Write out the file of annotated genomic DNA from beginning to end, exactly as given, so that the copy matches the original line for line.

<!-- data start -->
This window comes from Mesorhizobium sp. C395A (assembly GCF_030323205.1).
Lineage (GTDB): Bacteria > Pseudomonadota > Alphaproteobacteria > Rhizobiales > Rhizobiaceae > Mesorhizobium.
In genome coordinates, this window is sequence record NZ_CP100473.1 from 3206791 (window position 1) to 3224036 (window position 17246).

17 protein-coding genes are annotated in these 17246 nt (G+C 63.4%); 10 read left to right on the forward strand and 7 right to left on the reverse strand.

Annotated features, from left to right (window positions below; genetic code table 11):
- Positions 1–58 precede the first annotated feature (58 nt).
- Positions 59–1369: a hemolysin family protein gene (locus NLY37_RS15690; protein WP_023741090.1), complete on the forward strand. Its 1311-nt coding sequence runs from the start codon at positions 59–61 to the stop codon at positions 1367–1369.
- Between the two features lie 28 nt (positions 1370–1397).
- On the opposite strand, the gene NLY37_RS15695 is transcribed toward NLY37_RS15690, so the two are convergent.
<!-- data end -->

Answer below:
This window comes from Mesorhizobium sp. C395A (assembly GCF_030323205.1).
Lineage (GTDB): Bacteria > Pseudomonadota > Alphaproteobacteria > Rhizobiales > Rhizobiaceae > Mesorhizobium.
In genome coordinates, this window is sequence record NZ_CP100473.1 from 3206791 (window position 1) to 3224036 (window position 17246).

17 protein-coding genes are annotated in these 17246 nt (G+C 63.4%); 10 read left to right on the forward strand and 7 right to left on the reverse strand.

Annotated features, from left to right (window positions below; genetic code table 11):
- Positions 1–58 precede the first annotated feature (58 nt).
- Positions 59–1369: a hemolysin family protein gene (locus NLY37_RS15690; protein WP_023741090.1), complete on the forward strand. Its 1311-nt coding sequence runs from the start codon at positions 59–61 to the stop codon at positions 1367–1369.
- Between the two features lie 28 nt (positions 1370–1397).
- On the opposite strand, the gene NLY37_RS15695 is transcribed toward NLY37_RS15690, so the two are convergent.